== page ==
Antony and Cleopatra
- William Shakespeare
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Antony and Cleopatra is a tragedy by William Shakespeare.
The plot is based on Thomas North's translation of Plutarch's Lives and follows the relationship between Cleopatra and Mark Antony from the time of the Sicilian revolt to Cleopatra's suicide during the Final War of the Roman Republic. The major antagonist is Octavius Caesar, one of Antony's fellow triumviri of the Second Triumvirate and the first emperor of the Roman Empire. The tragedy is set in Rome and Egypt, characterized by swift, panoramic shifts in geographical locations and in registers, alternating between sensual, imaginative Alexandria and the more pragmatic, austere Rome.
Many consider Shakespeare's Cleopatra, whom the playwright described as having "infinite variety", as one of the most complex and fully developed female characters in his entire body of work. She is frequently vain and histrionic, almost provoking an audience to scorn; at the same time, Shakespeare's efforts invest both Cleopatra and Antony with tragic grandeur.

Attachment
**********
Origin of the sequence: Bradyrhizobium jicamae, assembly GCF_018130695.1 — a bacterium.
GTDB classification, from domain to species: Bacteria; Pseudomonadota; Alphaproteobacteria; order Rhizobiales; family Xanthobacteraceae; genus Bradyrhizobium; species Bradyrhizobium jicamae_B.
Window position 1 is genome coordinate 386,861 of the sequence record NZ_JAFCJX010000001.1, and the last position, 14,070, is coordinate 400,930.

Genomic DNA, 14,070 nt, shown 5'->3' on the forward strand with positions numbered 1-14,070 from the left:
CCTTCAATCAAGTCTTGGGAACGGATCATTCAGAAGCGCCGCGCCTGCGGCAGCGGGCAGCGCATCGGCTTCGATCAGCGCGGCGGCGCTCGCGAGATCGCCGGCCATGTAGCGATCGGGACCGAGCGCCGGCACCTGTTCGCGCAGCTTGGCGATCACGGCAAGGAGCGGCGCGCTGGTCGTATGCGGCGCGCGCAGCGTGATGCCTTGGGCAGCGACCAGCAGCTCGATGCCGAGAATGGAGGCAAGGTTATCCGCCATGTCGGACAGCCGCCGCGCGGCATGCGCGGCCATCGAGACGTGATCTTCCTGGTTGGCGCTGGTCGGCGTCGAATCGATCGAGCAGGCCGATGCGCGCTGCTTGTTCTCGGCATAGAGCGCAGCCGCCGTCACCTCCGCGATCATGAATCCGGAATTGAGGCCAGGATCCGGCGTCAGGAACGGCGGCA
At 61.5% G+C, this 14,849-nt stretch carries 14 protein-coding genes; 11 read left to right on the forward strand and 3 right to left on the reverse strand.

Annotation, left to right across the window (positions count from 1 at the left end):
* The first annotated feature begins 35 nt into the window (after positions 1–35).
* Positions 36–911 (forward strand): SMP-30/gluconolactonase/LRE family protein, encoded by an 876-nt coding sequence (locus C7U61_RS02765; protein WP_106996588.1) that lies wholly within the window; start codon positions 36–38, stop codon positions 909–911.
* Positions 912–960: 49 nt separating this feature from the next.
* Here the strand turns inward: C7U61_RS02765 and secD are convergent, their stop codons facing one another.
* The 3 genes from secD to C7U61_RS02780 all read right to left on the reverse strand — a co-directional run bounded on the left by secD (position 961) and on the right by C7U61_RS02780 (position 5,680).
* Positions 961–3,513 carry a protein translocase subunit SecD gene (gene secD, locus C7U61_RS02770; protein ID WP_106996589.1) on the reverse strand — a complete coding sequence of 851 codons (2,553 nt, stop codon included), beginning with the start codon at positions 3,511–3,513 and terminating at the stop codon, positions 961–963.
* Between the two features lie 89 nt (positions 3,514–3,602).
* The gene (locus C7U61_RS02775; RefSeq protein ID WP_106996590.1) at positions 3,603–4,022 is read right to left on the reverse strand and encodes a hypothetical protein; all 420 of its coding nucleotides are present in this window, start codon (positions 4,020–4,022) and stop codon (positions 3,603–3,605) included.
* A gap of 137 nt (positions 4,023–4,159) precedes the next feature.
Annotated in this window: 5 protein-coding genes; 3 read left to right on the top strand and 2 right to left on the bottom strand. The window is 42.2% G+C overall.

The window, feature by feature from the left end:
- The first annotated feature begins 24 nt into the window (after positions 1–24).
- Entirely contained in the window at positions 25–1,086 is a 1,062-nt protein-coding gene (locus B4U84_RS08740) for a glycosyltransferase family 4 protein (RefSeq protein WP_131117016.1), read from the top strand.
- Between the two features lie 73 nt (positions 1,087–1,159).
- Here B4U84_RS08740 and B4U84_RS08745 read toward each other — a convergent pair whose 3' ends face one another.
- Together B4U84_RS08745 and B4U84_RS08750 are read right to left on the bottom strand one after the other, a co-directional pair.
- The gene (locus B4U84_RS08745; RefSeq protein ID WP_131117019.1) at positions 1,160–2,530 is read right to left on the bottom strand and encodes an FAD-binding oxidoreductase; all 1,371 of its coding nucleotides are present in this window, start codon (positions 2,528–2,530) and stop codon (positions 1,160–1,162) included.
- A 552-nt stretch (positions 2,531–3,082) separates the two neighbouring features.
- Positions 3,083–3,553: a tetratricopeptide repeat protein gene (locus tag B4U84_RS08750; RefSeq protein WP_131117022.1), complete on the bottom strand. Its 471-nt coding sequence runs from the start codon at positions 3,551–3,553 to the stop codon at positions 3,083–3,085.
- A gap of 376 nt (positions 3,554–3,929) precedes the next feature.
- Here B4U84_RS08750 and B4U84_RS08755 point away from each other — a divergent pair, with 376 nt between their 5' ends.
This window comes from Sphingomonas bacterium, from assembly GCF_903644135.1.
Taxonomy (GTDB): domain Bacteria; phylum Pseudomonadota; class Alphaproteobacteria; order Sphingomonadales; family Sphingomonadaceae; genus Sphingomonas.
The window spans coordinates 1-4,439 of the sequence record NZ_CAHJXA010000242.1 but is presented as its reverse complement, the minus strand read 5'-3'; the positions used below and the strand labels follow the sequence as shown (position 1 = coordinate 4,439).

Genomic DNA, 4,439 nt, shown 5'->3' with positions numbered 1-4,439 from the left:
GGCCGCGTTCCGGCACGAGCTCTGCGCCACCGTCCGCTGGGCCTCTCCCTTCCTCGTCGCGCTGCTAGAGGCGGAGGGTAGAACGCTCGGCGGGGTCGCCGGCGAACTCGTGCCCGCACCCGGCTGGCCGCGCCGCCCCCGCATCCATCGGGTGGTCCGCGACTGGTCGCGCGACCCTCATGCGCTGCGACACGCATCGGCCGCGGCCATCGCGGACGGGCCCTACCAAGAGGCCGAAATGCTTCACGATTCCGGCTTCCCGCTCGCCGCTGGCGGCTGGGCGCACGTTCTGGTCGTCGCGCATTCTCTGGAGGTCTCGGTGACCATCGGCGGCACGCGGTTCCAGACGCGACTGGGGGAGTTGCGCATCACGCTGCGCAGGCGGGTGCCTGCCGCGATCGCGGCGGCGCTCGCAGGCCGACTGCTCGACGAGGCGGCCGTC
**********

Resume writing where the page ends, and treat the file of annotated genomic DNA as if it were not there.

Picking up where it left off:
It is difficult to classify Antony and Cleopatra as belonging to a single genre. It can be described as a history play (though it does not completely adhere to historical account), as a tragedy (though not completely in Aristotelian terms), as a comedy, and as a romance, and some critics, have also classified it as a problem play.
William Shakespeare (1564-1616) was an English poet, playwright and actor, widely regarded as the greatest writer in the English language and the world's pre-eminent dramatist. His extant works, including some collaborations, consist of about 38 plays, 154 sonnets, two long narrative poems, and a few other verses. His plays have been translated into every major living language and are performed more often than those of any other playwright.
Shakespeare was a respected poet and playwright in his own day, but his reputation did not rise to its present heights until the 19th century. His plays remain highly popular today and are constantly studied, performed, and reinterpreted in diverse cultural and political contexts throughout the world.
In 2016, celebrations will commence in the United Kingdom and across the world to honour The Bard's 400th anniversary.